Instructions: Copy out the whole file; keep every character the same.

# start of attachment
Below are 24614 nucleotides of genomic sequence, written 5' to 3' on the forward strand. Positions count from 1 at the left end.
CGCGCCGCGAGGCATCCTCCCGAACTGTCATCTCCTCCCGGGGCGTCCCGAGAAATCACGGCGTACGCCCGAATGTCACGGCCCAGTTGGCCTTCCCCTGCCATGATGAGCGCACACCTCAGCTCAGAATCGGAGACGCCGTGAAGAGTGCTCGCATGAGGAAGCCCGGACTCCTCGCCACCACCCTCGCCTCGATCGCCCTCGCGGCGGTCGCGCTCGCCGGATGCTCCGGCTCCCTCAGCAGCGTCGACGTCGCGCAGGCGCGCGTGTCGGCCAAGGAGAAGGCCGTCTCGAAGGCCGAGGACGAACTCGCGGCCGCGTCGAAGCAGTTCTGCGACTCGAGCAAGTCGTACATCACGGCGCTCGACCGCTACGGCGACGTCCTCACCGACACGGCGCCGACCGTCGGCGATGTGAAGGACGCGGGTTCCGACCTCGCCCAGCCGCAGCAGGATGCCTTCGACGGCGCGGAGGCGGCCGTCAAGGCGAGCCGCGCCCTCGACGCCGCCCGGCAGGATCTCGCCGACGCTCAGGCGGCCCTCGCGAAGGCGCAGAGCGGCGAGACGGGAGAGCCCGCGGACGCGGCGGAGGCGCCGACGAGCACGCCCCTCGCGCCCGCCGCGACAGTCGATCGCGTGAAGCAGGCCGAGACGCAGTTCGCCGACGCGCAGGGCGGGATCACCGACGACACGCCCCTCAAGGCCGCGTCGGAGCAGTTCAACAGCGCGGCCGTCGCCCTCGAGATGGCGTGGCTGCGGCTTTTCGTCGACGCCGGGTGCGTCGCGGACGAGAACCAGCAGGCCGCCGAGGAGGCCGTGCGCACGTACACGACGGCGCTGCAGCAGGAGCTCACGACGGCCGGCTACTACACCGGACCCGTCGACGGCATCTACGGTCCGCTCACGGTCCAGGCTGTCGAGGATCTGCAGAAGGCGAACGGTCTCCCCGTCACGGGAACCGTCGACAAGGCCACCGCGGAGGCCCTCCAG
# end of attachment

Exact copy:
Below are 24614 nucleotides of genomic sequence, written 5' to 3' on the forward strand. Positions count from 1 at the left end.
CGCGCCGCGAGGCATCCTCCCGAACTGTCATCTCCTCCCGGGGCGTCCCGAGAAATCACGGCGTACGCCCGAATGTCACGGCCCAGTTGGCCTTCCCCTGCCATGATGAGCGCACACCTCAGCTCAGAATCGGAGACGCCGTGAAGAGTGCTCGCATGAGGAAGCCCGGACTCCTCGCCACCACCCTCGCCTCGATCGCCCTCGCGGCGGTCGCGCTCGCCGGATGCTCCGGCTCCCTCAGCAGCGTCGACGTCGCGCAGGCGCGCGTGTCGGCCAAGGAGAAGGCCGTCTCGAAGGCCGAGGACGAACTCGCGGCCGCGTCGAAGCAGTTCTGCGACTCGAGCAAGTCGTACATCACGGCGCTCGACCGCTACGGCGACGTCCTCACCGACACGGCGCCGACCGTCGGCGATGTGAAGGACGCGGGTTCCGACCTCGCCCAGCCGCAGCAGGATGCCTTCGACGGCGCGGAGGCGGCCGTCAAGGCGAGCCGCGCCCTCGACGCCGCCCGGCAGGATCTCGCCGACGCTCAGGCGGCCCTCGCGAAGGCGCAGAGCGGCGAGACGGGAGAGCCCGCGGACGCGGCGGAGGCGCCGACGAGCACGCCCCTCGCGCCCGCCGCGACAGTCGATCGCGTGAAGCAGGCCGAGACGCAGTTCGCCGACGCGCAGGGCGGGATCACCGACGACACGCCCCTCAAGGCCGCGTCGGAGCAGTTCAACAGCGCGGCCGTCGCCCTCGAGATGGCGTGGCTGCGGCTTTTCGTCGACGCCGGGTGCGTCGCGGACGAGAACCAGCAGGCCGCCGAGGAGGCCGTGCGCACGTACACGACGGCGCTGCAGCAGGAGCTCACGACGGCCGGCTACTACACCGGACCCGTCGACGGCATCTACGGTCCGCTCACGGTCCAGGCTGTCGAGGATCTGCAGAAGGCGAACGGTCTCCCCGTCACGGGAACCGTCGACAAGGCCACCGCGGAGGCCCTCCAG